Whole Hog Dinners begin this Tuesday. We’re pretty much booked for Thursday and Friday, but still have some reservations available Tuesday the 3rd and Wednesday the 4th. Saturday we’ll serve largely from the same menu, and reservations are still available.
Chef Canales has just about finalized the menu. So far, this is what we know:
Traditional-style Brunello producer Francesco Ripaccioli, of the small, very fine estate Canalicchio di Sopra, will spend the evening with us. Whereas his wines will be available throughout the dining room, we are also offering limited seating with Francesco where guests will dine with him, taste his wine, and talk about Brunellos in general and Canalicchio in particular.
At the winemaker’s table we’ll taste:
-the current release 2004 Rosso di Montalcino
-tastes of two great Brunello riservas: 1995 and 1999
-two excellent Brunello normales: 1998 and 1999
-and finally, we’ll taste the 2001 Brunello riserva along side the 2001 normale
Chef Canales has just begun to marinate Magruder grass fed beef in Canaliccho Rosso di Montalcino as a featured dish for our dinner tonight.
About the family: peasant sharecroppers until the 1950s, the family acquired a small property, began to make their own wines, helped establish the Consorzio del Vino Brunello di Montalcino in 1967, and is now one of a very few traditional-style Brunello makers remaining. Their wines are quite wonderful.
There’s a very sweet story about the winery on their website.
Our Oceanic Dinners are the most spectacular of our special events. In collaboration with Monterey Fish Company and its co-owner, Tom Worthington, we serve some 60 species of sea beings and plants, all absolutely fresh, harvested sustainably and prepared deliciously, skillfully, imaginatively, and respectfully. Because weather affects species availability, Chef Canales will finalize his menu only when he gets a confirmed list from Tom. That menu will then be e-mailed and posted a few days before the event.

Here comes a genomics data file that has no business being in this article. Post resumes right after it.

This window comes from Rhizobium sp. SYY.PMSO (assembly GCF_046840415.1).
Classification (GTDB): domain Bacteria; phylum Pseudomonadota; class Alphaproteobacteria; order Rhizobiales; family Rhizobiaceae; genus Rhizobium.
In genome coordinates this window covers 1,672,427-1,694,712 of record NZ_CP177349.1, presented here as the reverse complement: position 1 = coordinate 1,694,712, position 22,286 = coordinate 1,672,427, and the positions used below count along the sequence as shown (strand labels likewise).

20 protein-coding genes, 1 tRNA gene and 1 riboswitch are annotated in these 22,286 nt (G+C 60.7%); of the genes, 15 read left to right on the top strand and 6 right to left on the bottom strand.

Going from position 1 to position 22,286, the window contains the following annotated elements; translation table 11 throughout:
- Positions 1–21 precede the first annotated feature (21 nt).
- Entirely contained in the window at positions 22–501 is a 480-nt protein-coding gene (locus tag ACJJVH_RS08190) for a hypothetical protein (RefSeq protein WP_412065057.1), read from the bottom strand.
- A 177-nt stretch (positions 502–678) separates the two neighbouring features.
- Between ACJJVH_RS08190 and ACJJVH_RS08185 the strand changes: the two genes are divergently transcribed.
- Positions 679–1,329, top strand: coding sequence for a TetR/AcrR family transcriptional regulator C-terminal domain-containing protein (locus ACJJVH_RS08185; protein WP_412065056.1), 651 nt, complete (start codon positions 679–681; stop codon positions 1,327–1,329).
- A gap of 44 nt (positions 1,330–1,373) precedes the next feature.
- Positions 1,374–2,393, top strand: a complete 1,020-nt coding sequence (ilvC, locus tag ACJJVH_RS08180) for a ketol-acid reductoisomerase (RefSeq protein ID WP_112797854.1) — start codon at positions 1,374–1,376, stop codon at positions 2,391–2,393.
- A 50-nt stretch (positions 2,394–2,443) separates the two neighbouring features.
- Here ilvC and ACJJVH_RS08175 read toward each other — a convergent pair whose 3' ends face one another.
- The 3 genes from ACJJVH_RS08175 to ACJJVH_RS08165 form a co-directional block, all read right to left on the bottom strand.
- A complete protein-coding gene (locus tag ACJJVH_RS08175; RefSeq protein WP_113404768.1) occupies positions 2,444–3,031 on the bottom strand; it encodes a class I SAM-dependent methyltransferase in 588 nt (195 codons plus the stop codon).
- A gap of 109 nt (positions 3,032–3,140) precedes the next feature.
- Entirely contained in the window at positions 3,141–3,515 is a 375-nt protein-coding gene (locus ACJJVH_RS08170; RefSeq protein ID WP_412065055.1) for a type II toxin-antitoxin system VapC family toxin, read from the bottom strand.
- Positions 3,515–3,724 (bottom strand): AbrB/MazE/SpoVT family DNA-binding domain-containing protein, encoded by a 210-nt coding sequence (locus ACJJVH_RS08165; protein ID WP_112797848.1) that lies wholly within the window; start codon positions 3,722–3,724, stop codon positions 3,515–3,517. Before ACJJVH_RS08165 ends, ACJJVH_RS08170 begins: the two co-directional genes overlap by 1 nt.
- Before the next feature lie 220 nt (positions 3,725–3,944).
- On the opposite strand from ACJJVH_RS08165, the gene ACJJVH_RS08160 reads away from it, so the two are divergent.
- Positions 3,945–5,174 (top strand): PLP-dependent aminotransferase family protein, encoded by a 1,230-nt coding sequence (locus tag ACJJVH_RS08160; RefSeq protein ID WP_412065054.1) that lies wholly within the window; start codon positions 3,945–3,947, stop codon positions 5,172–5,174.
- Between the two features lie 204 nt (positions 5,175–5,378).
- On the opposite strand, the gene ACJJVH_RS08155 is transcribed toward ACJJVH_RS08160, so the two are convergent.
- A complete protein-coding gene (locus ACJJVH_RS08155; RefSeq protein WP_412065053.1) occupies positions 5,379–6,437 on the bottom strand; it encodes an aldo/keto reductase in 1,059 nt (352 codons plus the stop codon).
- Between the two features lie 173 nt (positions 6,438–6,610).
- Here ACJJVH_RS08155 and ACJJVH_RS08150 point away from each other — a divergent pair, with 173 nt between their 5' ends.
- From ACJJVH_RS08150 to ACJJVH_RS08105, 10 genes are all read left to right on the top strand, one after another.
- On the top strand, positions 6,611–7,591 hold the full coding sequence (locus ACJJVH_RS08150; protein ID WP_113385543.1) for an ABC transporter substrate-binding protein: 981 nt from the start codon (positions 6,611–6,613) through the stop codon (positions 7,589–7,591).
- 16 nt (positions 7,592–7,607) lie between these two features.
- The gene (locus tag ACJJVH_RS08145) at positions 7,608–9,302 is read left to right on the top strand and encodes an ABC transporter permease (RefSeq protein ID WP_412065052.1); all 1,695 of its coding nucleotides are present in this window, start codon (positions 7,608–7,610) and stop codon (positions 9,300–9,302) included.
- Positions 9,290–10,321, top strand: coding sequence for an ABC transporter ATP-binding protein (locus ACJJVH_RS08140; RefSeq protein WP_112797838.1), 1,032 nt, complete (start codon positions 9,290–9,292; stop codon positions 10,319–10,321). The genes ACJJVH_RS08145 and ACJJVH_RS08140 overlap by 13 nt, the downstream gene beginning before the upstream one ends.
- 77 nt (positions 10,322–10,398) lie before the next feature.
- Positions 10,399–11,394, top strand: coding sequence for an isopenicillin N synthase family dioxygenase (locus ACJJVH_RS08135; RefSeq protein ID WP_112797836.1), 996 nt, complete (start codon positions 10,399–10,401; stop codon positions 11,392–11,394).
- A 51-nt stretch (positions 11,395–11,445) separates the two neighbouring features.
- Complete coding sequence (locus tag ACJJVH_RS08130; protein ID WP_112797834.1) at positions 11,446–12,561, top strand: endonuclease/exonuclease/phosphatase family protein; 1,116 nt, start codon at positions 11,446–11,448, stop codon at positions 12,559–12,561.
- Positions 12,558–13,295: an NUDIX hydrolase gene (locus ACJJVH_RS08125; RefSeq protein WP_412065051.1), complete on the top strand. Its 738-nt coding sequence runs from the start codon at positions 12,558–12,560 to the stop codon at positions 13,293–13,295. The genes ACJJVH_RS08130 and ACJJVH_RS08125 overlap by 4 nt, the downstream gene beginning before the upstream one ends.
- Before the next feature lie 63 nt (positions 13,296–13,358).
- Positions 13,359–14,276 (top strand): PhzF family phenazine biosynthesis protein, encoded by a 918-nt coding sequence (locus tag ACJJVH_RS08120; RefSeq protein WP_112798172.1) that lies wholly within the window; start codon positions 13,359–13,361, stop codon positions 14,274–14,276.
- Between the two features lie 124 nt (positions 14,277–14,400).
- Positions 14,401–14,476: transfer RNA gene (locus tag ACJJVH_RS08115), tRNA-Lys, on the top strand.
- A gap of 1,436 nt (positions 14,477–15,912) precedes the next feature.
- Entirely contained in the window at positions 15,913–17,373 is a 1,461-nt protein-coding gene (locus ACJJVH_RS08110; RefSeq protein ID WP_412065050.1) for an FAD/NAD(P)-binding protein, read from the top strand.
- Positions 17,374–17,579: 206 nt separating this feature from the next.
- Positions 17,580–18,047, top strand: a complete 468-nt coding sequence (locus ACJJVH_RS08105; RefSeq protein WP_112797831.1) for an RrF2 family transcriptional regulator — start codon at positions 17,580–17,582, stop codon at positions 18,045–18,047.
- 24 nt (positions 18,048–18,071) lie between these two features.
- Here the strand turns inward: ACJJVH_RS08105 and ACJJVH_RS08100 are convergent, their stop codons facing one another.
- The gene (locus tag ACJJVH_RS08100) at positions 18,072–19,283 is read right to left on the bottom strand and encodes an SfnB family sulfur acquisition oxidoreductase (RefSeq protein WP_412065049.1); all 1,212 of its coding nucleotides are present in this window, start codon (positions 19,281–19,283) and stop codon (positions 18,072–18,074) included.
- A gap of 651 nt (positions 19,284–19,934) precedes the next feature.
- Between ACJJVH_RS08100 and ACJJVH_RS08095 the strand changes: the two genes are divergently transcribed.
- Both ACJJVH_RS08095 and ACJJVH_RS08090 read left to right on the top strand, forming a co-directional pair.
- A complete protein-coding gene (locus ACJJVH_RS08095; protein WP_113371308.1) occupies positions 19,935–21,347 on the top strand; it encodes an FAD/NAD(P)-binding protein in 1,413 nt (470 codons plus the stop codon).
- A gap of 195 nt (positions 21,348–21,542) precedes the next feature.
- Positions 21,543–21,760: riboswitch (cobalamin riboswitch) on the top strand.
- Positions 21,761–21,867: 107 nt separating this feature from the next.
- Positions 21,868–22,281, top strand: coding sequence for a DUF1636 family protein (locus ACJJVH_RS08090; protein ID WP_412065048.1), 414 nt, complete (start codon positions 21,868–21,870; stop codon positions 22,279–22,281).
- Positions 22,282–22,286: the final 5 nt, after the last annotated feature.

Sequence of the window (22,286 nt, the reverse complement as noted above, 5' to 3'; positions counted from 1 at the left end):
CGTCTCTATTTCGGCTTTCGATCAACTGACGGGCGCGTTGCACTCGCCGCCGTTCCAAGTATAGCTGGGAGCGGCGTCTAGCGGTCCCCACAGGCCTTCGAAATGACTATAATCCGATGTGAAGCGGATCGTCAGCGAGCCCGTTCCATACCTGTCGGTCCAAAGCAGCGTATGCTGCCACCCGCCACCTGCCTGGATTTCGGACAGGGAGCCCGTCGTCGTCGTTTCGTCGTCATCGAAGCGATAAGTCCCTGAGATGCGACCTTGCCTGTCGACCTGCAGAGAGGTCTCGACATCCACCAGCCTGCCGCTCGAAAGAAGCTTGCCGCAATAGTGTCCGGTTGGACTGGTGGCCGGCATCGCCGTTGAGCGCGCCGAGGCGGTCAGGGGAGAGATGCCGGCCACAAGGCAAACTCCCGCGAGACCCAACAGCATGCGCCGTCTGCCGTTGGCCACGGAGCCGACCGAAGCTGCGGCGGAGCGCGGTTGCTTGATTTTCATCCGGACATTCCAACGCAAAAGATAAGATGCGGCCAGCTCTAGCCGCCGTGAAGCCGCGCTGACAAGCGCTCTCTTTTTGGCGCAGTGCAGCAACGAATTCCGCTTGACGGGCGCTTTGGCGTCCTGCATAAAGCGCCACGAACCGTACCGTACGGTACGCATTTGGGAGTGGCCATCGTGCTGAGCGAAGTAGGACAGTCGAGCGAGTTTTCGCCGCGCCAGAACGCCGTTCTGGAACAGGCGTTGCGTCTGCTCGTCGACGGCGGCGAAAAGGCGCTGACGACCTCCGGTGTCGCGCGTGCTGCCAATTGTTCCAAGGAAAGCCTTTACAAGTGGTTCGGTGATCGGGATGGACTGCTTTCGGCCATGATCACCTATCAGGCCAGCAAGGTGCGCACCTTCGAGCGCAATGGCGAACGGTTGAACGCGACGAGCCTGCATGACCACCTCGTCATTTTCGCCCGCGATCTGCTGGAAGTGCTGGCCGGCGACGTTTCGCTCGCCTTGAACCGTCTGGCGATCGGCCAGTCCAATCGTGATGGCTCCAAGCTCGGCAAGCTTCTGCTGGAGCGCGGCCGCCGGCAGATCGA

About a week before Tomato Dinners, when most of the tomatoes we will have to choose from are available for tasting, Chef Paul Canales and the cooks sit down with scores of varieties, mostly heirloom but some – like Early Girl-hybrids, and sort out which are the best, what their characteristics are, and how they might be prepared to best advantage. Amazingly, there is considerable variation even within varieties.
Every year, the variables of soil, weather, planting times, irrigation, and various farming practices yield surprising outcomes in flavor and texture. A farmer who produces a magnificent Pink Brandywine one year may offer a less flavorful one the next; but her Mortgage Lifters the same year might be nonpareil. Based on that tasting, each August we purchase around 3,000 pounds of the best tomatoes from local farmers for this joyful event.
Paul Willis still lives on the farm where he grew up, in Thornton, IA about 100 miles north of Des Moines. Paul’s passions have always included animals and taking care of the land. It is this passion that led him to join the Peace Corp where he worked as the Young Farmers Club Organizer for the Nigerian Ministry of Agriculture. In 1995, Paul was looking for a way to market natural “free range” pigs when he met Bill Niman. Paul wanted to revitalize traditional hog farming in the Midwest at a time when economics forced many farmers to sell out or turn to factory/confinement hog growing. Niman Ranch offered Paul the opportunity to raise pigs the humane, old-fashioned way and these outdoor-raised pigs quickly became a favorite among Niman Ranch customers. Today, Paul manages a network of over 500 family hog farmers. In addition to managing the Niman Ranch pork operation, Paul still raises 2,500 Farmers’ Hybrid hogs with his wife, Phyllis, and business partner, Jon Carlson, on the Willis Free Range Pig Farm. He also grows his own non-GMO soybeans and organic alfalfa and oats which are used for feed and bedding.
The natural time for animals to be born is the spring. Most pigs go to market at age 6-7 months.
The cost of feed. Niman Ranch tries to maintain a study supply of pork throughout the year, but it can be challenging. It can be difficult to supply pork in July, as those pigs must be born in December, which is a tough time for births